Just as it is important to determine what decision you want to consider, you must also decide what you are going to do with your insights. Once you have identified a prediction/decision where ML can add value, and organized yourself around a single prediction question, you will need to think ahead a few steps to build a shared vision of how the prediction will feed into processes, product changes and decision-making. Think about who will receive the prediction the ML process delivers, how they will receive it, and what action they might take as a result. Otherwise you’ll end up with a cool technology that doesn’t address a real user need.

In ZOLA’s case, predictive modeling and machine learning ultimately reduced churn and could deliver a positive ROI only once it was paired with interventions that we designed and field tested to reduce repayment risk. Here are some examples of operational uses of churn predictions from our brainstorm with ZOLA that could be equally relevant for other PAYGo businesses:


Once you have finished these three steps, what should you do?. We’ll answer that question in an upcoming post, in which we will explore how to: organize and create new features from your data, perform exploratory data analysis, set up in a live test environment, and build and iterate on an ML minimum viable product — that is, a first version of a predictive model whose results can be evaluated against the baseline.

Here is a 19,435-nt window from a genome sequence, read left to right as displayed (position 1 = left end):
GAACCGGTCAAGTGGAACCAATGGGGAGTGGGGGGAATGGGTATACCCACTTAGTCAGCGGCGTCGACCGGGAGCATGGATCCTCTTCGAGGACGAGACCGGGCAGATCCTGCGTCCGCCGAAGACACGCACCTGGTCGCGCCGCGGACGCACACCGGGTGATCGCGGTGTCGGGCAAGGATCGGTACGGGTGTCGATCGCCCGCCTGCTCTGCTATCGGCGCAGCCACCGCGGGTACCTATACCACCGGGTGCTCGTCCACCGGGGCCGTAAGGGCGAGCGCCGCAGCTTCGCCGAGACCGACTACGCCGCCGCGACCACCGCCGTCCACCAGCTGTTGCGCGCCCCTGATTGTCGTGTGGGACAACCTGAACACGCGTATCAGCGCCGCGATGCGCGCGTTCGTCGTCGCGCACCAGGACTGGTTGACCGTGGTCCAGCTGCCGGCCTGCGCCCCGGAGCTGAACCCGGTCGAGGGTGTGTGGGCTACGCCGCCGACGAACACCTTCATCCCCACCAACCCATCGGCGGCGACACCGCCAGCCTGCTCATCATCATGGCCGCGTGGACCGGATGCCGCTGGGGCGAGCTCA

What if I’m not ready for ML yet?

Don’t worry! Most businesses will find that maybe five to 10 percent of their data is correct and useful for an ML push. ML might not be easy to set up, but the potential efficiency gains are so substantial that it is not an approach many businesses can leave off the table for too long. Here are two timely steps you can take now to get yourself ready for ML in the future.

Keep reading about how to use AI in your business:

Start to organize yourself to be data-driven and data-ready:

This blog post was originally published on NextBillion

View the PAYGo NEXT Innovation Gallery Demo Presentations

Click to see demo presentation


See BFA’s demos for PAYGo operators such as:

  1. Churn prediction models to help identify customers at risk and better target customers for repayment
  2. Robotic process automation (RPA) to streamline time-consuming backend processes and examples of chatbot for agents
  3. Geospatial maps to visualize potential markets for expansion using predictive analytics and public data set
  4. An app for optimizing field operations for agents to reduce cash transfer risk

Download demo presentation (PDF)